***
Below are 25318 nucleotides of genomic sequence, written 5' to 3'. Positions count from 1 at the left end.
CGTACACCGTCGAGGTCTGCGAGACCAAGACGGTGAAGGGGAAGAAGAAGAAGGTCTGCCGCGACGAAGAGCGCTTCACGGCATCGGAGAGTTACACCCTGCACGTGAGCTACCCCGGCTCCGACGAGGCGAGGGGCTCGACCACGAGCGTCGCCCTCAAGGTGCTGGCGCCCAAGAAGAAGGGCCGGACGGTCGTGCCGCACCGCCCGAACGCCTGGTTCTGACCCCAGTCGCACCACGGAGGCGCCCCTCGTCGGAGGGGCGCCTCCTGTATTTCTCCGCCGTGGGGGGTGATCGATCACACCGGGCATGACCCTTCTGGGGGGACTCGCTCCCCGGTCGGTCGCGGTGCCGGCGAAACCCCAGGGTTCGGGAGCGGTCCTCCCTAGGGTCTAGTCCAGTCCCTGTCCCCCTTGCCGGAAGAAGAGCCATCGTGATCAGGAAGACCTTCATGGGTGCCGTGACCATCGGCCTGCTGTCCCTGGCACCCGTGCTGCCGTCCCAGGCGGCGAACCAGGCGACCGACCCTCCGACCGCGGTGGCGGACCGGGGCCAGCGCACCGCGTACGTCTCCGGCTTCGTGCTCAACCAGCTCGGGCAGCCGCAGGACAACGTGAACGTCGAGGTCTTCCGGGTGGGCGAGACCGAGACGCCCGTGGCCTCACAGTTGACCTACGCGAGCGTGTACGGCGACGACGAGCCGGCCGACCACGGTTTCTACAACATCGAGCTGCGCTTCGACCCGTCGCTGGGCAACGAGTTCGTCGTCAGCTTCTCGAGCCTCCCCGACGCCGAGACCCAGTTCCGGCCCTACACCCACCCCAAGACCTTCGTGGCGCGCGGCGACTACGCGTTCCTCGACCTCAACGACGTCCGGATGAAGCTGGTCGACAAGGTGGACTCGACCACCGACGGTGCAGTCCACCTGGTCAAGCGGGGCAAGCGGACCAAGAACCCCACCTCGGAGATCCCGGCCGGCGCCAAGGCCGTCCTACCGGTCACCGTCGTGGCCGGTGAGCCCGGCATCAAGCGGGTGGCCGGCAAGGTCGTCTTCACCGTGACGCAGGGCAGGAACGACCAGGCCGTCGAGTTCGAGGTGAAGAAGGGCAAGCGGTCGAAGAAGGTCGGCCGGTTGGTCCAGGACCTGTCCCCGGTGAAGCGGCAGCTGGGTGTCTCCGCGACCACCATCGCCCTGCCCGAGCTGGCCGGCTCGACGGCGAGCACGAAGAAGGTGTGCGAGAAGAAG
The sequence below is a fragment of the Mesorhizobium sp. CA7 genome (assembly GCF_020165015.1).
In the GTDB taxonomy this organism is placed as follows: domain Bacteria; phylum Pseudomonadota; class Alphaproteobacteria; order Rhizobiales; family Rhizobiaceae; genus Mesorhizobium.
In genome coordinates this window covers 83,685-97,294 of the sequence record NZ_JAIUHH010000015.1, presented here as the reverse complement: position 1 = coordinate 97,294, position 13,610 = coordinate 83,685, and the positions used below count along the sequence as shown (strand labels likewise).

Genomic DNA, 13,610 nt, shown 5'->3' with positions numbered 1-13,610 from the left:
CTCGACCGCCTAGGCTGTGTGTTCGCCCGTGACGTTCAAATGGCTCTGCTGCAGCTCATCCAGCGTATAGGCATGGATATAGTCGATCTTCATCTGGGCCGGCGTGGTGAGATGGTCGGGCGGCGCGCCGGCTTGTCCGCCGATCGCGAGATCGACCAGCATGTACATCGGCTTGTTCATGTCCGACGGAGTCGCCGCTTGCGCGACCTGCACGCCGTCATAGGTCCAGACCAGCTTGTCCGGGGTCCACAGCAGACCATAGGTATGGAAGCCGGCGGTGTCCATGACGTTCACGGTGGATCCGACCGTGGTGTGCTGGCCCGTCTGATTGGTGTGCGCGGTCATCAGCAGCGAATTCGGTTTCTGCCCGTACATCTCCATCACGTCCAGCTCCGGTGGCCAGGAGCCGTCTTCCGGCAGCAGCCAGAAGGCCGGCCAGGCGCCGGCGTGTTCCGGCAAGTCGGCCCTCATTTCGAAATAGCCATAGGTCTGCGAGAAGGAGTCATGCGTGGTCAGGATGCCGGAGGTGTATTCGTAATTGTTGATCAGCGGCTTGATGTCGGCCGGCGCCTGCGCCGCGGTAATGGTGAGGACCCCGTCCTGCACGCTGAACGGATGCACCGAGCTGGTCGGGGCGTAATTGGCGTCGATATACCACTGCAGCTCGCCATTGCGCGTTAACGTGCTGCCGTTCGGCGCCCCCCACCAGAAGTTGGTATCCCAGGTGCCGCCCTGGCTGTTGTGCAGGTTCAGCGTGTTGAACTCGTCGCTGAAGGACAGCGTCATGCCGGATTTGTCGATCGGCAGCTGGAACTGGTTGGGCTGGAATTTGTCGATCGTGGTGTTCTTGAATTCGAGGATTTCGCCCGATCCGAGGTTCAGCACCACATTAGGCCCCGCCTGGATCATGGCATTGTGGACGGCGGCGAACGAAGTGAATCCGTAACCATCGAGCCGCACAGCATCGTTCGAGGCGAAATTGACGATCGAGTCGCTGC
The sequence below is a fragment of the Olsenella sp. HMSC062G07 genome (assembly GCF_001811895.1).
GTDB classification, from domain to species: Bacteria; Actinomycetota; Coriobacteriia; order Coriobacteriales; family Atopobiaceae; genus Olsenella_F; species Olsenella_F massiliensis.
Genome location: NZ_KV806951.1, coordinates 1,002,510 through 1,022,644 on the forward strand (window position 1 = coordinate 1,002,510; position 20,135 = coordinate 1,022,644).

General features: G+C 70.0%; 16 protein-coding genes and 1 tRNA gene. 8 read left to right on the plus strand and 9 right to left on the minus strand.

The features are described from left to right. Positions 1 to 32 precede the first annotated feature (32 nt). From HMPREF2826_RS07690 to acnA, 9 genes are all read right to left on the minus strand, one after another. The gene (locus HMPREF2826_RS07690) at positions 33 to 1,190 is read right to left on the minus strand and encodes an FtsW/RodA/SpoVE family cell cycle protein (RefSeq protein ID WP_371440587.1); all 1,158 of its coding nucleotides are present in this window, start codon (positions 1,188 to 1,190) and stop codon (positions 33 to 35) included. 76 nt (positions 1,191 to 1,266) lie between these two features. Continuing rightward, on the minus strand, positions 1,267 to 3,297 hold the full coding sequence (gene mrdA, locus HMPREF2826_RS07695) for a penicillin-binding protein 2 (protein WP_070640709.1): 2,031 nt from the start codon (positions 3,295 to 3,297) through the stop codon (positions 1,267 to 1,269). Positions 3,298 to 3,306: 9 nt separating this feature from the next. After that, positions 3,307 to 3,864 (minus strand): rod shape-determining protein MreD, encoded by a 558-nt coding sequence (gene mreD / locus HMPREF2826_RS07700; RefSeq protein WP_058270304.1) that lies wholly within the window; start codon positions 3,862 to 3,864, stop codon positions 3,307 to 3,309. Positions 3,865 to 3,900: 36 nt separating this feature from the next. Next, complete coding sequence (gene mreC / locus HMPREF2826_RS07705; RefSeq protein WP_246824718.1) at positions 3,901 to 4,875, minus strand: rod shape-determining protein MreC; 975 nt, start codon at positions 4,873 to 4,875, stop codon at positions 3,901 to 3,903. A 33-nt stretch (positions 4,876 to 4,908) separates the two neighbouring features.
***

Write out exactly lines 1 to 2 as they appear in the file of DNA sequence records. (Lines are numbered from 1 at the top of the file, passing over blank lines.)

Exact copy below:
Below are 25318 nucleotides of genomic sequence, written 5' to 3'. Positions count from 1 at the left end.
CGTACACCGTCGAGGTCTGCGAGACCAAGACGGTGAAGGGGAAGAAGAAGAAGGTCTGCCGCGACGAAGAGCGCTTCACGGCATCGGAGAGTTACACCCTGCACGTGAGCTACCCCGGCTCCGACGAGGCGAGGGGCTCGACCACGAGCGTCGCCCTCAAGGTGCTGGCGCCCAAGAAGAAGGGCCGGACGGTCGTGCCGCACCGCCCGAACGCCTGGTTCTGACCCCAGTCGCACCACGGAGGCGCCCCTCGTCGGAGGGGCGCCTCCTGTATTTCTCCGCCGTGGGGGGTGATCGATCACACCGGGCATGACCCTTCTGGGGGGACTCGCTCCCCGGTCGGTCGCGGTGCCGGCGAAACCCCAGGGTTCGGGAGCGGTCCTCCCTAGGGTCTAGTCCAGTCCCTGTCCCCCTTGCCGGAAGAAGAGCCATCGTGATCAGGAAGACCTTCATGGGTGCCGTGACCATCGGCCTGCTGTCCCTGGCACCCGTGCTGCCGTCCCAGGCGGCGAACCAGGCGACCGACCCTCCGACCGCGGTGGCGGACCGGGGCCAGCGCACCGCGTACGTCTCCGGCTTCGTGCTCAACCAGCTCGGGCAGCCGCAGGACAACGTGAACGTCGAGGTCTTCCGGGTGGGCGAGACCGAGACGCCCGTGGCCTCACAGTTGACCTACGCGAGCGTGTACGGCGACGACGAGCCGGCCGACCACGGTTTCTACAACATCGAGCTGCGCTTCGACCCGTCGCTGGGCAACGAGTTCGTCGTCAGCTTCTCGAGCCTCCCCGACGCCGAGACCCAGTTCCGGCCCTACACCCACCCCAAGACCTTCGTGGCGCGCGGCGACTACGCGTTCCTCGACCTCAACGACGTCCGGATGAAGCTGGTCGACAAGGTGGACTCGACCACCGACGGTGCAGTCCACCTGGTCAAGCGGGGCAAGCGGACCAAGAACCCCACCTCGGAGATCCCGGCCGGCGCCAAGGCCGTCCTACCGGTCACCGTCGTGGCCGGTGAGCCCGGCATCAAGCGGGTGGCCGGCAAGGTCGTCTTCACCGTGACGCAGGGCAGGAACGACCAGGCCGTCGAGTTCGAGGTGAAGAAGGGCAAGCGGTCGAAGAAGGTCGGCCGGTTGGTCCAGGACCTGTCCCCGGTGAAGCGGCAGCTGGGTGTCTCCGCGACCACCATCGCCCTGCCCGAGCTGGCCGGCTCGACGGCGAGCACGAAGAAGGTGTGCGAGAAGAAG